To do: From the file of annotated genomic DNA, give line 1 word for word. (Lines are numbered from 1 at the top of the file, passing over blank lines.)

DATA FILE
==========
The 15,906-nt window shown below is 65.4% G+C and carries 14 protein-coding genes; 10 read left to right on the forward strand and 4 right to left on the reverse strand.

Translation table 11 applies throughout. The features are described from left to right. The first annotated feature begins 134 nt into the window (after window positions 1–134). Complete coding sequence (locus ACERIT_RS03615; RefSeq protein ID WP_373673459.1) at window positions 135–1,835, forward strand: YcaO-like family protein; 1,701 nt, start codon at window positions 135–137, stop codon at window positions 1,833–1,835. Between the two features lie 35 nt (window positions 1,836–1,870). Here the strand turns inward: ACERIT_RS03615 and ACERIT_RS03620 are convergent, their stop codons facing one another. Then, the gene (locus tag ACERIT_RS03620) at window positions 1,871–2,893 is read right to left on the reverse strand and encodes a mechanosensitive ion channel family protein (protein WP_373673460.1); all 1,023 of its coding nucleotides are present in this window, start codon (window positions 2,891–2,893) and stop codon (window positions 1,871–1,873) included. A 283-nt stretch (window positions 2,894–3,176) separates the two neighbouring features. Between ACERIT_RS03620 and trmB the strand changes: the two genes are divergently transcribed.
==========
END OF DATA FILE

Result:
The 15,906-nt window shown below is 65.4% G+C and carries 14 protein-coding genes; 10 read left to right on the forward strand and 4 right to left on the reverse strand.